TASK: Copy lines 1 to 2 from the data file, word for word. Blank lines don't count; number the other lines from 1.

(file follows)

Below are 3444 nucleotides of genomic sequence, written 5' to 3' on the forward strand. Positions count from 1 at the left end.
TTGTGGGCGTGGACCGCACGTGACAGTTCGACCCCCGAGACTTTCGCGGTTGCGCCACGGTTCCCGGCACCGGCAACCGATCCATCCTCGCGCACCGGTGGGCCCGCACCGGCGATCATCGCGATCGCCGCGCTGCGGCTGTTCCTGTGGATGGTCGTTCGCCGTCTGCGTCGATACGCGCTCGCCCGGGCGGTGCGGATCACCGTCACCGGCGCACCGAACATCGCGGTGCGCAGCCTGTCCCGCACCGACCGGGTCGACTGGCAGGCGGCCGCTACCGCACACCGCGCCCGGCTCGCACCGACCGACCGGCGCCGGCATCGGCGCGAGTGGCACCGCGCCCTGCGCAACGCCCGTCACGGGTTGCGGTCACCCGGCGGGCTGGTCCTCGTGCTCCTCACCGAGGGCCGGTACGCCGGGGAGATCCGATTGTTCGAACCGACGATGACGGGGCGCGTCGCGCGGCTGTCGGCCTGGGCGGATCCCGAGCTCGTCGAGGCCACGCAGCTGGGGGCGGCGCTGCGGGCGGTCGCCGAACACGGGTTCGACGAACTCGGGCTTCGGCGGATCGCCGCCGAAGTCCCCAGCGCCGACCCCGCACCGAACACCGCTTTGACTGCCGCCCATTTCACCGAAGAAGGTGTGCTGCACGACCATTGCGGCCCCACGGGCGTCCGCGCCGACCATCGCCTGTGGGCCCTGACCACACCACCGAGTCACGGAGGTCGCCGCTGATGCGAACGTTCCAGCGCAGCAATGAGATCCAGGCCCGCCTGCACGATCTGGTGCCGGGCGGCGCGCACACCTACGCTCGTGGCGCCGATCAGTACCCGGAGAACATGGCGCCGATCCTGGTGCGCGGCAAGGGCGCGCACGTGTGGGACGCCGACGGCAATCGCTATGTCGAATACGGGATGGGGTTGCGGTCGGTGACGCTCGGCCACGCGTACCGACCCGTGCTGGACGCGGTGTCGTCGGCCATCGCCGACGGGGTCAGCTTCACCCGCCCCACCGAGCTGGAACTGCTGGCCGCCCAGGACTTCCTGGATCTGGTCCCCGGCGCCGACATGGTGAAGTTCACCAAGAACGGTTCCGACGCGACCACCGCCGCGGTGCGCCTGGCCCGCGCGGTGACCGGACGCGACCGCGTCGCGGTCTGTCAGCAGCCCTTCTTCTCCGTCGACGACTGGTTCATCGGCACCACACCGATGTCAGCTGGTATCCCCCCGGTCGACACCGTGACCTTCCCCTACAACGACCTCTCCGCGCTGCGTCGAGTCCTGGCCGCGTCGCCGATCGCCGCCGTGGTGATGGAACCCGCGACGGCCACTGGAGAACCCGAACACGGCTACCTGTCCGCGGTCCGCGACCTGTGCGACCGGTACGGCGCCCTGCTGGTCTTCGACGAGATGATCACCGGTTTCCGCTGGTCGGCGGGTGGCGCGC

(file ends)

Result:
Below are 3444 nucleotides of genomic sequence, written 5' to 3' on the forward strand. Positions count from 1 at the left end.
TTGTGGGCGTGGACCGCACGTGACAGTTCGACCCCCGAGACTTTCGCGGTTGCGCCACGGTTCCCGGCACCGGCAACCGATCCATCCTCGCGCACCGGTGGGCCCGCACCGGCGATCATCGCGATCGCCGCGCTGCGGCTGTTCCTGTGGATGGTCGTTCGCCGTCTGCGTCGATACGCGCTCGCCCGGGCGGTGCGGATCACCGTCACCGGCGCACCGAACATCGCGGTGCGCAGCCTGTCCCGCACCGACCGGGTCGACTGGCAGGCGGCCGCTACCGCACACCGCGCCCGGCTCGCACCGACCGACCGGCGCCGGCATCGGCGCGAGTGGCACCGCGCCCTGCGCAACGCCCGTCACGGGTTGCGGTCACCCGGCGGGCTGGTCCTCGTGCTCCTCACCGAGGGCCGGTACGCCGGGGAGATCCGATTGTTCGAACCGACGATGACGGGGCGCGTCGCGCGGCTGTCGGCCTGGGCGGATCCCGAGCTCGTCGAGGCCACGCAGCTGGGGGCGGCGCTGCGGGCGGTCGCCGAACACGGGTTCGACGAACTCGGGCTTCGGCGGATCGCCGCCGAAGTCCCCAGCGCCGACCCCGCACCGAACACCGCTTTGACTGCCGCCCATTTCACCGAAGAAGGTGTGCTGCACGACCATTGCGGCCCCACGGGCGTCCGCGCCGACCATCGCCTGTGGGCCCTGACCACACCACCGAGTCACGGAGGTCGCCGCTGATGCGAACGTTCCAGCGCAGCAATGAGATCCAGGCCCGCCTGCACGATCTGGTGCCGGGCGGCGCGCACACCTACGCTCGTGGCGCCGATCAGTACCCGGAGAACATGGCGCCGATCCTGGTGCGCGGCAAGGGCGCGCACGTGTGGGACGCCGACGGCAATCGCTATGTCGAATACGGGATGGGGTTGCGGTCGGTGACGCTCGGCCACGCGTACCGACCCGTGCTGGACGCGGTGTCGTCGGCCATCGCCGACGGGGTCAGCTTCACCCGCCCCACCGAGCTGGAACTGCTGGCCGCCCAGGACTTCCTGGATCTGGTCCCCGGCGCCGACATGGTGAAGTTCACCAAGAACGGTTCCGACGCGACCACCGCCGCGGTGCGCCTGGCCCGCGCGGTGACCGGACGCGACCGCGTCGCGGTCTGTCAGCAGCCCTTCTTCTCCGTCGACGACTGGTTCATCGGCACCACACCGATGTCAGCTGGTATCCCCCCGGTCGACACCGTGACCTTCCCCTACAACGACCTCTCCGCGCTGCGTCGAGTCCTGGCCGCGTCGCCGATCGCCGCCGTGGTGATGGAACCCGCGACGGCCACTGGAGAACCCGAACACGGCTACCTGTCCGCGGTCCGCGACCTGTGCGACCGGTACGGCGCCCTGCTGGTCTTCGACGAGATGATCACCGGTTTCCGCTGGTCGGCGGGTGGCGCGC